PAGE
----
The response: Pediatrics interviewed county public health officers who reported:
- A doctor essentially was selling medical exemptions for $300.
- A nurse practitioner granted exemptions, even though only physicians are authorized to do so.
- A doctor operating from a medical marijuana dispensary granted exemptions.
The law has led to an increase in vaccination rates by making personal-belief exemptions all but impossible to obtain. That makes all children safer from preventable disease.
But Pediatrics cautions: “If medical exemption rates continue to rise, portions of California will remain susceptible to vaccine-preventable outbreaks.”
Pan intends to wait for 2018 vaccination data before deciding his next step. But he is considering legislation to expand county or state public health officers’ authority to act as a check on questionable medical exemptions.
An exception to the blue wave?
Donors will spend $5.4 million on the Rudy Salas-Justin Mendes Assembly race.
In a year when Democrats hope for a “blue wave,” Assembly Republicans see perhaps their best chance of defeating an incumbent in Democratic Assemblyman Rudy Salas of Bakersfield, one of the more conservative parts of the state.
By Election Day, one week from today, interest groups will have spent more than $5.4 million on the race for a job that pays $107,000 a year. That reflects the power of a single vote in the 80-seat Assembly.
Democratic donors have given $404,000 to Salas’ campaign since Oct. 20. Republican challenger Justin Mendes, a Hanford City city councilman, has collected a modest $63,000 since then.
Farm groups aligned with Republicans upped their spending to unseat Salas to $620,000 in recent days. Salas ran afoul of farmers by voting to grant overtime to farm workers.
The farmer ads make no mention of overtime but claim Salas voted to raise gasoline prices. Mendes also attacks Salas over gas taxes.
It’s true, sort of. Salas voted for the 2017 bill to extend the cap-and-trade program, which will raise pump prices.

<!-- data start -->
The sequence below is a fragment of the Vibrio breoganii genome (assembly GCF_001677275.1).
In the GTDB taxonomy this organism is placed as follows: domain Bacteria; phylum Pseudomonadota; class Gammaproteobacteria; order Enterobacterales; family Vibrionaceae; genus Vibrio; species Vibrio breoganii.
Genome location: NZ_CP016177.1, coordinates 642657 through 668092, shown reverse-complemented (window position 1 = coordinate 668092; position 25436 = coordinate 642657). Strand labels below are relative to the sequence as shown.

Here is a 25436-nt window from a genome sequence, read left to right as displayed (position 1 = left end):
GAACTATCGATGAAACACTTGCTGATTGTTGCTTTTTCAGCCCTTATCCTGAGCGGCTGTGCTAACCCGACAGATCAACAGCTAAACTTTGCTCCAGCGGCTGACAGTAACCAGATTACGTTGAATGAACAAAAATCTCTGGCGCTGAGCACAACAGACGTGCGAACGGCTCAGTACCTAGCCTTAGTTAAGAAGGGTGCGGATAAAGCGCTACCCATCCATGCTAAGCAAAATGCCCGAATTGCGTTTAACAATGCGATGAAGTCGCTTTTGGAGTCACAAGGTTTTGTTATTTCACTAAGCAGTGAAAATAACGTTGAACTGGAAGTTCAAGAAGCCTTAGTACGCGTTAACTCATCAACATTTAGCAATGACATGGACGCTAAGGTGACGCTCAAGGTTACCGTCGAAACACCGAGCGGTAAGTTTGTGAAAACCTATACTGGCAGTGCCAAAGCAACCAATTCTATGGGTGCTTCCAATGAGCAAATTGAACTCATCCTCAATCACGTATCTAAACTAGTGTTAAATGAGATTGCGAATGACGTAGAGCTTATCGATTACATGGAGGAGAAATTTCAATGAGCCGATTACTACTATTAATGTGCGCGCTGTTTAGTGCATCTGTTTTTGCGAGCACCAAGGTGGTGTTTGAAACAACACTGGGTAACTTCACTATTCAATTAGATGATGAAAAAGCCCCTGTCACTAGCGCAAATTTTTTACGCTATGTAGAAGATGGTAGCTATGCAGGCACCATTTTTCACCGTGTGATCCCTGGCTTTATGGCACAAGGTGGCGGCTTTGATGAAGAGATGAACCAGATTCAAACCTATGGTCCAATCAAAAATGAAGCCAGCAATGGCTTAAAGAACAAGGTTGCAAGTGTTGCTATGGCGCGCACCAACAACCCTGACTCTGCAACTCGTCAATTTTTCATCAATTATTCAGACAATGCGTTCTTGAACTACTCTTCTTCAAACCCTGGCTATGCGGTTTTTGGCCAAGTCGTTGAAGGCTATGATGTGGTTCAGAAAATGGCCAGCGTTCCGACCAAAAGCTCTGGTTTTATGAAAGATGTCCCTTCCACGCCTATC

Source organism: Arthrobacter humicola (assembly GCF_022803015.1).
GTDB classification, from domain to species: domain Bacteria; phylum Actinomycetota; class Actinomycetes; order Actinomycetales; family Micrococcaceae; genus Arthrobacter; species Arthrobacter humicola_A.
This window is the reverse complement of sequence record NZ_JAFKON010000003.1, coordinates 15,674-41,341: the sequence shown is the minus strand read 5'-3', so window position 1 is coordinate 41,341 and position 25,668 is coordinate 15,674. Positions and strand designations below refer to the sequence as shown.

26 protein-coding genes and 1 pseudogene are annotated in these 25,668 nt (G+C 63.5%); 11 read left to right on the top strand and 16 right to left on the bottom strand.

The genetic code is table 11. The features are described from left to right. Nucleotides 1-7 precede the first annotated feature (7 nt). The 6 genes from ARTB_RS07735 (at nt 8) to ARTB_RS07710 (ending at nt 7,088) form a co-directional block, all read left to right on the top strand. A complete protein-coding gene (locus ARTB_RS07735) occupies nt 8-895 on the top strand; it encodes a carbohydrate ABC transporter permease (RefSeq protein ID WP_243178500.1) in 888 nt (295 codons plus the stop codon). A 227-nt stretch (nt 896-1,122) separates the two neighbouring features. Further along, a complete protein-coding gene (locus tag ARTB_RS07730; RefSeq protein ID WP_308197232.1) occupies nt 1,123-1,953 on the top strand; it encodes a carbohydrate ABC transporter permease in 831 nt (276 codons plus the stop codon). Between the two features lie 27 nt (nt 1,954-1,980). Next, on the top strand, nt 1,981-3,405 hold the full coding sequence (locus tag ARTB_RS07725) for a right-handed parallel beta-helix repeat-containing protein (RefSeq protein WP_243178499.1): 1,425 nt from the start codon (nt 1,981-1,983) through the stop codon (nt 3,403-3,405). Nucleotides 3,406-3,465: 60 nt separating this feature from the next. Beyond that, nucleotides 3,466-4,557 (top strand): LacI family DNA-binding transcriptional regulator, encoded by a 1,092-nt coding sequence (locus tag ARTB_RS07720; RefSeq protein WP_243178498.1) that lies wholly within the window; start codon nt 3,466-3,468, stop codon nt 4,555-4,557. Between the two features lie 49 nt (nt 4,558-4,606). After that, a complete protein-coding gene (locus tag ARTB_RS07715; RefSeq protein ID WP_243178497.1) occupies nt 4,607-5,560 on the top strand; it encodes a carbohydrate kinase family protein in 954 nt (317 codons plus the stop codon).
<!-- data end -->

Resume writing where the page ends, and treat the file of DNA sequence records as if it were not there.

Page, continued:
The oil industry pushed hard for that bill, as did Gov. Jerry Brown. Oil is a major employer in Bakersfield, the heart of California’s oil patch, and backs Salas. Several Republicans voted for cap-and-trade, too.
However, Salas was the sole Assembly Democrat who voted against the 12-cent-per-gallon gasoline-tax hike in 2017, the focus of the GOP-backed Proposition 6 that would repeal it. In retribution, Assembly Democratic leadership stripped Salas of his committee chairmanship.
Ben Christopher on Reddit
CALmatters’ Ben Christopher will take your questions about the elections in California today at noon on Reddit. What lingering questions do you have about the candidates, propositions and polls?
You can ask Ben anything here.
Commentary at CALmatters
Sen. John Moorlach, Costa Mesa Republican: Jerry Brown will scoot out in the nick of time. His successor will face the vice grip of a slowing economy and rising costs for pension-plan contributions and more bond payments.
Dan Walters, CALmatters: A 2012 “reform” overseen by Gov. Jerry Brown reduced employers’ costs of compensating workers for job-related disabilities. However, those costs are still very high relative to those in other states, and another round in the perpetual political war over the system will face Brown’s successor, almost certainly Lt. Gov. Gavin Newsom.
See you tomorrow.